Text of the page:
Chito Vera has become a fan favorite fighter for the UFC’s bantamweight division in recent years. He started his career with the UFC at the ripe old age of 19 and has been exciting ever since. But Vera’s popularity didn’t come to fruition until later in his career and coincides with the late career resurgence he’s experienced since 2018.
Since his back to back losses to John Lineker and Douglas Silva de Andrade, Vera has been on a 10-3 run with wins over the likes of Sean O’Malley, Frankie Edgar and Dominick Cruz. But he’s not been invincible. Vera’s managed to drop the two most important fights of his career. Both Jose Aldo and Cory Sandhagen stonewalled Vera and drowned him with volume and appreciable defense giving Vera no opportunity to land a big shot to keep himself in the fight.
Beating Chito Vera: Volume, Volume, and More Volume
When looking at the fights with Aldo and Sandhagen, it was the forward momentum, feints, and striking volume and variety that kept Vera frozen and unable to land offense of his own.
But simply throwing off a lot of punches at Vera isn’t the way to beat him. Just ask Rob Font. Every round in their fight consisted of Font bringing forward all the volume he could muster and Vera getting out landed. But Vera always found a way to land a big shot because Font stayed on the center line and was there to get hit. With Aldo and Sandhagen, staying off the center line was a priority.
Also, throwing feints at Vera for the sake of volume doesn’t work, as is the case with Sean O’Malley. O’Malley is a great striker with tons of craftiness up his sleeve. The issue with Suga Sean O’Malley was that he didn’t press forward. He let Vera come to him as he was looking to counter off the wild and less technical strikes. This allowed Vera to land those low kicks that ultimately led to O’Malley’s demise.
Now that we know the foundation blocks of beating Chito Vera, it’s time to look at the type of offense required to take him on.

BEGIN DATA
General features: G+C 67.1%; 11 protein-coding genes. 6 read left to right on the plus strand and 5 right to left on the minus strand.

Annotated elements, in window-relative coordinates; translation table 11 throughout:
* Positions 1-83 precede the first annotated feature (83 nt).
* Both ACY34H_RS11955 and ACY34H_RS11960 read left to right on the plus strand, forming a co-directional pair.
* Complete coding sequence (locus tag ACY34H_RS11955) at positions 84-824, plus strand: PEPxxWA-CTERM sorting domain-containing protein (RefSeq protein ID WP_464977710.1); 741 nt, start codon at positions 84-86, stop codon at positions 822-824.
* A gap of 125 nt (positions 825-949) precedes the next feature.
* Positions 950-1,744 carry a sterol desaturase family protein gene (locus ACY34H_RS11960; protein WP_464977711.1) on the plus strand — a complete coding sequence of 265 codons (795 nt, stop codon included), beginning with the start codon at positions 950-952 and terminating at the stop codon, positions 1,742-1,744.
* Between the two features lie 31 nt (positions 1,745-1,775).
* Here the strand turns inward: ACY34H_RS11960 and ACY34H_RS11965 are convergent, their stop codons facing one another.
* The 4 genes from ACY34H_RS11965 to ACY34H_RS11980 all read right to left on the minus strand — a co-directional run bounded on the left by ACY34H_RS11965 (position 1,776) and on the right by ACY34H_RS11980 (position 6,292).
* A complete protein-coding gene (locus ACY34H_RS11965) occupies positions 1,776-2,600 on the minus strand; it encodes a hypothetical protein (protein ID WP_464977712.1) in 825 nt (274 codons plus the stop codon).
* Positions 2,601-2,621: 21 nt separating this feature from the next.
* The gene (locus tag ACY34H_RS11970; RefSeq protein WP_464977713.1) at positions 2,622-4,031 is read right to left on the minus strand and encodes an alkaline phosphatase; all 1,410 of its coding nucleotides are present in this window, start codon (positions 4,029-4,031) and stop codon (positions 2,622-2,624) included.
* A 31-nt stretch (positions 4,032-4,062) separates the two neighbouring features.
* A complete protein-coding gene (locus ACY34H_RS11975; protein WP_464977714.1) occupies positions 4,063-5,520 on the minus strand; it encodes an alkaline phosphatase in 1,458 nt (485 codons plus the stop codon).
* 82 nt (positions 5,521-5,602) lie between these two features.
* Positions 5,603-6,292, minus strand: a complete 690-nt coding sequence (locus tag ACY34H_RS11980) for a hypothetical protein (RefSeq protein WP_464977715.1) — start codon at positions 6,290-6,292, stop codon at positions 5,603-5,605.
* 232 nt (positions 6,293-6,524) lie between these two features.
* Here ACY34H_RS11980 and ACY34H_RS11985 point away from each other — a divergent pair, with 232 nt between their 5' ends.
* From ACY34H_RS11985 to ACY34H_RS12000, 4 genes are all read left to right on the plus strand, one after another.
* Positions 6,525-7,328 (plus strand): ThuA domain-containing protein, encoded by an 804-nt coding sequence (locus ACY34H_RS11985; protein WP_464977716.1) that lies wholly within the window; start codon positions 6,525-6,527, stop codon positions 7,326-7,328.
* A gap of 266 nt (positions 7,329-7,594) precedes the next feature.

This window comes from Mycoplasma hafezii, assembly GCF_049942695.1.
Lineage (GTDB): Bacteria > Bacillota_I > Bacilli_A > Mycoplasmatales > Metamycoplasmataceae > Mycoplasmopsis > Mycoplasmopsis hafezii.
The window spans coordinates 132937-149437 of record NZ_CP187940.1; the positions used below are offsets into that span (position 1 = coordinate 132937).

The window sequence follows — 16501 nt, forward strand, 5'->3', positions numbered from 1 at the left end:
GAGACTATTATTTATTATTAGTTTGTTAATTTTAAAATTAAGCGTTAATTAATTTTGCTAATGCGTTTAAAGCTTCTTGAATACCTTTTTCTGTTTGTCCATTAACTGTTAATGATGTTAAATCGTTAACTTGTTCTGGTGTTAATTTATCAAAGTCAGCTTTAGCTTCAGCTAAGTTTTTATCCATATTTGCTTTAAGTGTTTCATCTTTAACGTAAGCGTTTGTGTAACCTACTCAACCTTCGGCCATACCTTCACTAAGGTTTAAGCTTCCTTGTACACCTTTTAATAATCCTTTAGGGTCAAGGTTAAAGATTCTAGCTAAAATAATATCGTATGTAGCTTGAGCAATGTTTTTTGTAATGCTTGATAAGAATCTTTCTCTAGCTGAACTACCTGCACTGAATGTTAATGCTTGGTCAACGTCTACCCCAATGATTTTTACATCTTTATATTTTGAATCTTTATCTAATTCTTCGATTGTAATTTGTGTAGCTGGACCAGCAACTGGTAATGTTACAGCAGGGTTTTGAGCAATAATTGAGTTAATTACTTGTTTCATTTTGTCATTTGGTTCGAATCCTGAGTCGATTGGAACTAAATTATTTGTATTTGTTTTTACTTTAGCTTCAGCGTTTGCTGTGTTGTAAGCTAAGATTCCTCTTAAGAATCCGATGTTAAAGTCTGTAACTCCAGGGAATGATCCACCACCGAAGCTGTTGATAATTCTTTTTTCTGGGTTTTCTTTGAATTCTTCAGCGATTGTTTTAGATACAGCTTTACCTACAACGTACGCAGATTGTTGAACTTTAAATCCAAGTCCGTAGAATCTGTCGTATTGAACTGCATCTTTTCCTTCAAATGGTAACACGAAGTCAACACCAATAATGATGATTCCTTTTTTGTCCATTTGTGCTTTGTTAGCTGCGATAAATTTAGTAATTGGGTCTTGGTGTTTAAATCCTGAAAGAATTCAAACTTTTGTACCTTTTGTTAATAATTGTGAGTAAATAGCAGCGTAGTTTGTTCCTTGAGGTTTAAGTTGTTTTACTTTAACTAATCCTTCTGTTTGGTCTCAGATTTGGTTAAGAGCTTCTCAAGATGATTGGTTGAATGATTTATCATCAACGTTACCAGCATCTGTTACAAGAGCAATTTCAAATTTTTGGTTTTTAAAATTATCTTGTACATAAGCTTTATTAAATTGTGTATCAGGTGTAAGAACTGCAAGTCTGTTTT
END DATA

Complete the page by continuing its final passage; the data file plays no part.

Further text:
Make no mistake about it, Jose Aldo and Cory Sandhagen are completely different types of strikers. Aldo is more tactful and counter-minded. Sandhagen wants to drown you in volume. But when it came to Vera the two found common ground.
To finish off this video, I want to look at a moment a piece from both Jose Aldo and Cory Sandhagen and how they utilized feints, head movement, and countering to best Vera.
Jose Aldo: Motion
Jose Aldo was a master at range throughout his entire career. Perfecting the pivot and takedown defense for MMA, his near-decade long reign in WEC/the UFC cemented him as one of the best ever. After moving down to bantamweight, Aldo retained much of what made him great and, as is the purpose of our video, put him on a collision course with Chito Vera.
Aldo likes exchanges when his opponents come in the pocket. There he will slip, dip and weave his way into big shots that brutalize his foes. He did just that with Vera all fight. The specific clip we are looking at is at the start of round two.
Vera tries to enter the pocket with a straight kick to the knee. Jose Aldo being so good at seeing kicks coming pivots his lead leg just out the way, causing Vera to miss and get himself out of position. Aldo then comes with a right hook up the middle that has Vera cover up and turn his face and body away from Jose Aldo. This, you’ll see, opens up the right side of his body, providing a path for the left hook, one of Aldo’s favorite punches.
With Aldo being Aldo, he sees it and smashes the body with a huge left hook. Vera is quite the athlete and sees it coming and tries to drop the elbow to block it. But Aldo is a hair faster and it lands home. But with the dropping of the elbow, Vera has opened up the right up top that, again, Aldo sees and tries to exploit.
Jose Aldo was an expert at punishing people for getting out of position and did this to Chito Vera all fight. It was pretty much a shutout and Aldo came away with the victory.
Cory Sandhagen: Leading the Dance
What Cory Sandhagen does different from Aldo is his insistence to lead the dance against Vera. He and his team have assuredly watched the Aldo tape and took some pointers from that fight and it shows during the fight. Sandhagen mixed in wrestling to even further complicate things for Chito Vera.
After a couple takedowns, Sandhagen started to get off on Vera and really do what he does best.
(1) Sandhagen started out by coming forward in the third round against Vera. After the first to takedowns in the fight, Vera was antsy and felt like it was paramount to get some respect back and get some damage in on Sandhagen to win some rounds back.
(2) Vera is drawn into a jab from Sandhagen’s advancement and Sandhagen counters with a right cross of his own over the top. Instead of turning away like he did with Aldo, (3) Upon loading up the lead left hook and cross from earlier, Sandhagen’s head is moved off the center line and avoids the impending blow.
(4) With the body shot landed, Vera drops those elbows again, just as he did with Jose Aldo. It’s there that the right cross is opened up again for Cory Sandhagen and lands clean.
As fun of a fighter that Chito Vera is, he’s far from perfect. He struggles with technical fighters who tend to see what he has coming for them. Sandhagen and Aldo are the two best by far that he’s faced. This is just a testament of how good both Sandhagen and Aldo are as standup fighters.